The pandemic has emphasised that travel is a privilege. When borders begin to reopen, travel will be restricted to those who can afford to fulfill the many layers of travel security demanded by governments. So, how do you foresee luxury travel to rebound in 2021?
I think the most important thing for people to remember is that for travel, we are starting again from zero. In the past, we may have experienced a blip, but never a hard stop. During the pandemic, we went from 1,000 miles an hour to almost zero.

With that said, I expect a strong and fast rebound for luxury travel; I think the speed and acceleration of recovery will take everybody by surprise.

We don’t know when or if there will be a vaccine, but I’m confident we will see improvements by 2Q2021 due to rapid testing, which more and more travel companies like British Airways are now adopting. For travellers, rapid tests will be a huge confidence driver and a modest price to pay in
order to travel freely again.

As we’ve observed in China, there will be a huge pent-up demand for travel – revenge travel, if you will. I predict two waves of recovery: one where the desire to travel will trickle down slowly, followed by a Wild West period where travellers will go wild and want to go everywhere.

This is why travel brands must be wary of discounting or reducing their prices, as price is a critical factor in profitability. In terms of how consumer mindsets will evolve, I predict the resurgence of a Jack Kerouac-style, on-the-road mentality. More than ever, consumers will see travel not as a break, but as an opportunity to expand their minds and transform themselves after months of lockdown and restricted movement.

So in many ways, I’m optimistic. Yes, 2019 was an exceptional year. But I predict that 2022 and 2023 may be even better.

What specific post-lockdown travel trends excite you most today?
This January, travel’s biggest trend was flygskam – flight shaming. Climate change remains one of the biggest threats to our future. However, I am confident that the pandemic will have a positive effect on the environment and bolster sustainable travel, which I predict will define the way we explore the world post-pandemic.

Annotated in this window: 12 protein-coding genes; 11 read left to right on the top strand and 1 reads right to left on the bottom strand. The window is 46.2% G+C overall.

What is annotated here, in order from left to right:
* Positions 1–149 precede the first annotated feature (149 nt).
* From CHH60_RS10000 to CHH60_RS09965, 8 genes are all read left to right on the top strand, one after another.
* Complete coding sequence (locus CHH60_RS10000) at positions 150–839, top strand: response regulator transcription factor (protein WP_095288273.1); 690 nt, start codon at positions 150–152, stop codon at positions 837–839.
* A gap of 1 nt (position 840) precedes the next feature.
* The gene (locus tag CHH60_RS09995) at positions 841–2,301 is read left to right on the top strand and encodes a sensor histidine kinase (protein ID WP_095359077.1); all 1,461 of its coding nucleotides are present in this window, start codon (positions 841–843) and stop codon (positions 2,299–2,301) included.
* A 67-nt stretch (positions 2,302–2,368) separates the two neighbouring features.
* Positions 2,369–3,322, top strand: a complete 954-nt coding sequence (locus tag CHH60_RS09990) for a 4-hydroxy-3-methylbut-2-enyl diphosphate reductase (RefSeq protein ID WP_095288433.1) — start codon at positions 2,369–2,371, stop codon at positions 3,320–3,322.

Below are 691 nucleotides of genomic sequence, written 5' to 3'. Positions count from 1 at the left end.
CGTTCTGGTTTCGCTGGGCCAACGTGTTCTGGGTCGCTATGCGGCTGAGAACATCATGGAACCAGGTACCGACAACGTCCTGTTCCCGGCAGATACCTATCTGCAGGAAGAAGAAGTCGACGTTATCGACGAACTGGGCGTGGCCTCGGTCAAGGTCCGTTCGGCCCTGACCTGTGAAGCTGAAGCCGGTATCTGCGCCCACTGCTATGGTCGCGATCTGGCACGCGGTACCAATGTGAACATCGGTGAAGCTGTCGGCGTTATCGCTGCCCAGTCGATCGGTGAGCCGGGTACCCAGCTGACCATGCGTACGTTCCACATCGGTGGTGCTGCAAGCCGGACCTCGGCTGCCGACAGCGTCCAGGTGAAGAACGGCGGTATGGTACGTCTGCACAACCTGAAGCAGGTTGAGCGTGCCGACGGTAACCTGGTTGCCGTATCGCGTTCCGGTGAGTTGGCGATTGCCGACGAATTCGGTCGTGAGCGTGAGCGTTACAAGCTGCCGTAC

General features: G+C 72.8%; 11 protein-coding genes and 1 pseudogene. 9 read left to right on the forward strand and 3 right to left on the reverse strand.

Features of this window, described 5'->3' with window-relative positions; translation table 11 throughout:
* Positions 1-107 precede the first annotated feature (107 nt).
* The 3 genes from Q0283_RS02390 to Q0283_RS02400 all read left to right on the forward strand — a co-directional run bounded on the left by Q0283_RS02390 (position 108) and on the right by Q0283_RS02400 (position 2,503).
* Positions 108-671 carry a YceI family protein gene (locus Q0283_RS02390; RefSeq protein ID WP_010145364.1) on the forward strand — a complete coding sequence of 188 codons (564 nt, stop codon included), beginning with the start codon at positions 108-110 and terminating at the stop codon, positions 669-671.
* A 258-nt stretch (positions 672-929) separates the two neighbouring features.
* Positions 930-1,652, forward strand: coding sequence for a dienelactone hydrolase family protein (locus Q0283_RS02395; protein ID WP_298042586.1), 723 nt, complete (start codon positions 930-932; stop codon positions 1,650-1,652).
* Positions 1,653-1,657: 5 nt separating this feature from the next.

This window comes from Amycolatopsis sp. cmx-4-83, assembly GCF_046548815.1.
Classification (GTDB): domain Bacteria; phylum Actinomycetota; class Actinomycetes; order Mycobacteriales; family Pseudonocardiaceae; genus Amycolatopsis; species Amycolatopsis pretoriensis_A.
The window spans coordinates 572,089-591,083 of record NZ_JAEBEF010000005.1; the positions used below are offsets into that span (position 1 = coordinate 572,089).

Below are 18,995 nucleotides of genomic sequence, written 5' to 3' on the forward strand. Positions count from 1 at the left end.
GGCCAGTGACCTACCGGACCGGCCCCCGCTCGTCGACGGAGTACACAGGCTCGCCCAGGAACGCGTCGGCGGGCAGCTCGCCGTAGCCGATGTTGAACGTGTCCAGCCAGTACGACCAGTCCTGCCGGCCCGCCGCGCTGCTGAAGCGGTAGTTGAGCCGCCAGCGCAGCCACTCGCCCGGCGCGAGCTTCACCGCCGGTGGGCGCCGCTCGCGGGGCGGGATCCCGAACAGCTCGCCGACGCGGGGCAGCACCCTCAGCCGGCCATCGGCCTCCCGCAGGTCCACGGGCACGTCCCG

Firstly, overcrowded resorts will be a thing of the past – people will seek remote, open spaces that are far from other travellers, which will mitigate overtourism. More than seeking out these remote places, travellers will also have a greater desire to protect them, inspired by the enormous environmental benefits we have seen during the pandemic.

Secondly, restorative travel will surge. Covid-19 has put a premium on our health, proving it is the only capital that truly matters. Whereas previously, many of us took this for granted, it now feels more important than ever to lead a balanced life and stay connected to nature – and we will seek out wellness experiences that meet this need. We will be more caring not only of the planet, but of ourselves.

If there had to be one positive outcome from the pandemic, what would it be – and what would the implications be for travel and tourism?
Pre-Covid-19, it was clear that some travellers were taking trips for the wrong reasons, without taking any value from them – for bragging rights or a cheap photo opportunity – a trend largely driven by Instagram.

Travel was increasingly viewed as a birthright, not a privilege. But the pandemic has drastically changed our perspective and given the world some much-needed humility. Now, we’ve discovered what truly matters: to be social animals, to see and hug loved ones, to have real, tangible experiences for which social media is no substitute.

I think people will desire transformational journeys once restrictions are lifted, meaning the act of travel will be more important than ever before.